Don’t expect to get your deposit back
You’ll be expected to pay not only a substantial deposit, but often also three months’ rent in advance. Sadly you’re unlikely to get your deposit back, no matter how careful a tenant you are. Many landlords see this as their right, and will pick on the smallest things as an excuse for keeping it. In fact, many will attempt to get even more money out of you. Sadly the contract means very little when it comes to this sort of dispute. Stay calm, don’t be intimidated, and bear in mind that sometimes a small negotiated payment to save the landlord’s face might be a good investment to avoid complications. Again, a Chinese friend can be a huge help.
Not everyone is a shark
These tips should help you avoid the worst case scenarios. We should point out though that not everyone in the Beijing property market is out to rip you off. There are many ethical, responsible landlords, and many honest, hardworking agents. Sadly if there is one bad experience for every ten good, then it’s the nightmare everybody will talk about, and Beijing landlords on the whole have a terrible reputation. So hope for the best, but plan for the worst, and your home can become a great base for you and your family to enjoy all the amazing experiences that the city has to offer.
- Whether the windows have bars (on a lower-level apartment)
- Whether the front door has a solid lock
- Policy of guards at the community gates (visitors, delivery men)
- Proper functioning of video and sound on door monitor
- Amount of storage space
- Whether your current furniture will fit in the apartment (and through the door)
- Mattress for firmness
- Functionality of all appliances (stove, fridge, hot water heater, air conditioner, washing machine, cable TV, microwave)
- Number of electrical outlets in every room
- Phone/broadband jacks
- Cellphone reception inside the apartment
- Lighting fixtures for brightness (and whether light bulbs can be easily replaced)
- Speed and power of all fans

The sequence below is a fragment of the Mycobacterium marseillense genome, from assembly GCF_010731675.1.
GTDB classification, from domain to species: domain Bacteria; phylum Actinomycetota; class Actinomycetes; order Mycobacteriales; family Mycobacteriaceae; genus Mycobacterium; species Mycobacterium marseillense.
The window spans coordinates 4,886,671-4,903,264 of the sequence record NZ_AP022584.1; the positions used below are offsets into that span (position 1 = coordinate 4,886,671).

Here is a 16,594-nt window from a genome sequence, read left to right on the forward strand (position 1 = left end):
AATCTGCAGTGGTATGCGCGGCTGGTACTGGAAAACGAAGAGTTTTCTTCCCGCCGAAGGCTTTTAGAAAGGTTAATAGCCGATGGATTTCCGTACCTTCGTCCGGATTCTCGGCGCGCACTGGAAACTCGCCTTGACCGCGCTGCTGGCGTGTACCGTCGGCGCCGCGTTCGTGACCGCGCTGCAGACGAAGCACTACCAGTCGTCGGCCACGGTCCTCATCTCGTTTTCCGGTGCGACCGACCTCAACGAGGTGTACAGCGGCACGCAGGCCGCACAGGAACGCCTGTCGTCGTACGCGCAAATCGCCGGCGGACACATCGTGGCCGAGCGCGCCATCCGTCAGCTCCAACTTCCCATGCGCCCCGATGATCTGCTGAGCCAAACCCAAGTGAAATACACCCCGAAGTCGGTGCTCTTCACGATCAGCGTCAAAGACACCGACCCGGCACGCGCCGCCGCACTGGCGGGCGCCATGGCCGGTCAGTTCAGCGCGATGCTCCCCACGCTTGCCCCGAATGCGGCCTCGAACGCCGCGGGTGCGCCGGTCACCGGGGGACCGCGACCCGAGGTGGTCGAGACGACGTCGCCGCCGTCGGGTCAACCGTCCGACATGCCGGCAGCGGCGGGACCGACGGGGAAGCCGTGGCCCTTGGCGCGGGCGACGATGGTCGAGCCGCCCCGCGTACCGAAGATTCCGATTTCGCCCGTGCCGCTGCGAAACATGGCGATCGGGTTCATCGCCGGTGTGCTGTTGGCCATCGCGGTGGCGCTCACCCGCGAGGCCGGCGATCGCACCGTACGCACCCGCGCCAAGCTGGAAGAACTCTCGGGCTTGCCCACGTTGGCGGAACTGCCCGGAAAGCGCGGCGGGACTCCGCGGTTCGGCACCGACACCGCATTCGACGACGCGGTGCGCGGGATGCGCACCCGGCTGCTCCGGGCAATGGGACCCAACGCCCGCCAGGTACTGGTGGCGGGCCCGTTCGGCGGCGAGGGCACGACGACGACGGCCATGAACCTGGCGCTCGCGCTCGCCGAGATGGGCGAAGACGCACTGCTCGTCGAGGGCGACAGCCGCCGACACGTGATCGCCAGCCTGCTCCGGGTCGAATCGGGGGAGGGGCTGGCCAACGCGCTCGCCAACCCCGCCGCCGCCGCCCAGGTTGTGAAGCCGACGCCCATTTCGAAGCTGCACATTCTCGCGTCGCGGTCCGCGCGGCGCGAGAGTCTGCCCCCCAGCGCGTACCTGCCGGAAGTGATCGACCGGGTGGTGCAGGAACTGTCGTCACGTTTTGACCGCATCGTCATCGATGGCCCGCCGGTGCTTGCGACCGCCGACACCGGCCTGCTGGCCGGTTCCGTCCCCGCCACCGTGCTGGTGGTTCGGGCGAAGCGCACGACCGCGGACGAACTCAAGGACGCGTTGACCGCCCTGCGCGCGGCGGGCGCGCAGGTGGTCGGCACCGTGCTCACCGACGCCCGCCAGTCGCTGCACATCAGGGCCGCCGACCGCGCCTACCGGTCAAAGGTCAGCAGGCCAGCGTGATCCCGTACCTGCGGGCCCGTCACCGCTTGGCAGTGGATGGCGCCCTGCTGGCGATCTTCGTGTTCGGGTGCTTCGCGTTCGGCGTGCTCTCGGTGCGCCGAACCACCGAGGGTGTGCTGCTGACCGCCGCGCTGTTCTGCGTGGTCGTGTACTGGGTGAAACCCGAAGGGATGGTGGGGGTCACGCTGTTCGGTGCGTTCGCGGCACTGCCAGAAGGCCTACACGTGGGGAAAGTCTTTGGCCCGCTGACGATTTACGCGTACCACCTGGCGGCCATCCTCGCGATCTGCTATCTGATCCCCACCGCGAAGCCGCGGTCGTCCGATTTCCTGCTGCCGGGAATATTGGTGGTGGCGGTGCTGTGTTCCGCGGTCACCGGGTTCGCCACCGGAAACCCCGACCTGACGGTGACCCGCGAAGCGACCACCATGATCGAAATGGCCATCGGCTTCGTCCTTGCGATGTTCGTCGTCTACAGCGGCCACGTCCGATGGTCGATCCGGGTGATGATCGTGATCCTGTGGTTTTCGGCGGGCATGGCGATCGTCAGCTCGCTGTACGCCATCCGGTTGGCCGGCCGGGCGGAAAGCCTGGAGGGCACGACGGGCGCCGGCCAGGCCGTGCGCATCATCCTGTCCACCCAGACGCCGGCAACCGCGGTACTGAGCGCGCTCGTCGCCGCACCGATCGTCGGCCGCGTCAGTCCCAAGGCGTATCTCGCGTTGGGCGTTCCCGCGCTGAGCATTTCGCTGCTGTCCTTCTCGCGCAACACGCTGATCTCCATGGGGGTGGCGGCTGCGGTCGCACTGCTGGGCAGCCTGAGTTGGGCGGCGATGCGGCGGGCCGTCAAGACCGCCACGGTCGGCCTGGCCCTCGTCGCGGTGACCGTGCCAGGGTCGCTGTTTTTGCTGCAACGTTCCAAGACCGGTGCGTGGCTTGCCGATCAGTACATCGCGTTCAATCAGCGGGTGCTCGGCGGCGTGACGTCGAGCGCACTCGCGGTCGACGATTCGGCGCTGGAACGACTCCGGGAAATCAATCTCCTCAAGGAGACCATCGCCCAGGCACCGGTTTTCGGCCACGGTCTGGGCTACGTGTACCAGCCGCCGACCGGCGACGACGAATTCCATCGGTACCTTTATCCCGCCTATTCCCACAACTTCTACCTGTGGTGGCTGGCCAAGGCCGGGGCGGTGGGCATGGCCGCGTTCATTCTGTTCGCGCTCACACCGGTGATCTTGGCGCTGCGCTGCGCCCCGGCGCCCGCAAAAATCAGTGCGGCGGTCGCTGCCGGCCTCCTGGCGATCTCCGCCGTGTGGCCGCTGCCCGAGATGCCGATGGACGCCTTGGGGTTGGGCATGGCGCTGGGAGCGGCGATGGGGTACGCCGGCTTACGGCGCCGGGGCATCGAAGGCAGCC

- Location of fuse box and the electricity meter
- Location of the radiators
- Ceiling for signs of leakage
- Walls for stains or cracks (check by outlets and height from knee-below)
- Flooring for unevenness, cracks, or holes
- Size of the windows and whether there is cross-ventilation
- Screens and locks on all windows (look for rips in the screens)
Bathroom and Kitchen
- Amount of cabinet space
- Location of the main gas valve and water valve
- Location of gas meter, electricity meter, and water meter
- Water pressure and functionality of the shower head
- Sturdiness of the faucets (do they leak? do they need to be replaced?)
- Amount of counter space
- Drainage speed in all sinks and tubs
- How well does the toilet flush?
- Does the toilet seat need to be replaced?
- How much natural light does the apartment get?
- Is the neighborhood noisy?
- How close is the nearest street?
- How soundproof is the apartment?
- Location of garbage cans and recycling bins
- Location of bike racks
Will you clean it before I move in? 我搬进来之前你能清理一下吗？Wǒ bānjìnlái zhīqián nǐ néng qīnglǐ yíxià ma?
Can I hang things on the walls? 墙上可以挂装饰品吗？Qiángshàng kěyǐ guà zhuāngshìpǐn ma?
Can you remove this? 你能把这个拿走吗？Nǐ néng bǎ zhège ná zǒu ma?
Can you buy a ________? 你能买一个________吗？ Nǐ néng mǎi yíge ________ ma?
How much is the rent? 房租多少钱？Fángzū duōshǎo qián?
Who pays the agency fee? 谁交中介费? Shéijiāo zhōngjiè fèi?
Who pays the property management fee? 谁交物业费? Shéijiāo wùyè fèi?
Write it down. Put it in the contract. 写下来吧。在合同上标出。Xiěxiàlái ba. Zài hétóng shàng biāochū.
Where is the property management office? What’s their phone number? 物业办公室在哪? 电话号码是多少？Wùyè bàngōngshì zài nǎr? Diànhuà hàomǎ shì duōshǎo?
This article appeared in the beijingkids June 2019 Home & Relocation Guide issue.